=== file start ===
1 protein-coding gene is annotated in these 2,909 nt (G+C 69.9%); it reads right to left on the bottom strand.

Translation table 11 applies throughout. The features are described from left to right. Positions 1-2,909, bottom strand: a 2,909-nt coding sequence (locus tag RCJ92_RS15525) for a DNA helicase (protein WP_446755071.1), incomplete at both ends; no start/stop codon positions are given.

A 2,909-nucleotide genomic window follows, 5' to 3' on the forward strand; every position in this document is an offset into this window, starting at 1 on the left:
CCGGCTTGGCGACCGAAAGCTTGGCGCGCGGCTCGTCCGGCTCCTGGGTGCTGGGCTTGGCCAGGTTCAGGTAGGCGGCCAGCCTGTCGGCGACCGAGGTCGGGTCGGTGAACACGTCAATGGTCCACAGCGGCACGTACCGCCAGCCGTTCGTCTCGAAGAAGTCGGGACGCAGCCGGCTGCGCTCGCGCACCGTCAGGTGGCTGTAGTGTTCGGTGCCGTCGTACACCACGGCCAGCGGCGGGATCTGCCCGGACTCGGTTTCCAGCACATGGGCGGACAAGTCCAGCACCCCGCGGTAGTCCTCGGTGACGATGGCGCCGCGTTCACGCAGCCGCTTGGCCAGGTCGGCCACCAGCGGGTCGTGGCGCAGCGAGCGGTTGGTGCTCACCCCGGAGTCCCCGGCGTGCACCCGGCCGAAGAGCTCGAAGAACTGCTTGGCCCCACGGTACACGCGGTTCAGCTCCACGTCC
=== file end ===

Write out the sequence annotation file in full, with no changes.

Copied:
1 protein-coding gene is annotated in these 2,909 nt (G+C 69.9%); it reads right to left on the bottom strand.

Translation table 11 applies throughout. The features are described from left to right. Positions 1-2,909, bottom strand: a 2,909-nt coding sequence (locus tag RCJ92_RS15525) for a DNA helicase (protein WP_446755071.1), incomplete at both ends; no start/stop codon positions are given.

A 2,909-nucleotide genomic window follows, 5' to 3' on the forward strand; every position in this document is an offset into this window, starting at 1 on the left:
CCGGCTTGGCGACCGAAAGCTTGGCGCGCGGCTCGTCCGGCTCCTGGGTGCTGGGCTTGGCCAGGTTCAGGTAGGCGGCCAGCCTGTCGGCGACCGAGGTCGGGTCGGTGAACACGTCAATGGTCCACAGCGGCACGTACCGCCAGCCGTTCGTCTCGAAGAAGTCGGGACGCAGCCGGCTGCGCTCGCGCACCGTCAGGTGGCTGTAGTGTTCGGTGCCGTCGTACACCACGGCCAGCGGCGGGATCTGCCCGGACTCGGTTTCCAGCACATGGGCGGACAAGTCCAGCACCCCGCGGTAGTCCTCGGTGACGATGGCGCCGCGTTCACGCAGCCGCTTGGCCAGGTCGGCCACCAGCGGGTCGTGGCGCAGCGAGCGGTTGGTGCTCACCCCGGAGTCCCCGGCGTGCACCCGGCCGAAGAGCTCGAAGAACTGCTTGGCCCCACGGTACACGCGGTTCAGCTCCACGTCC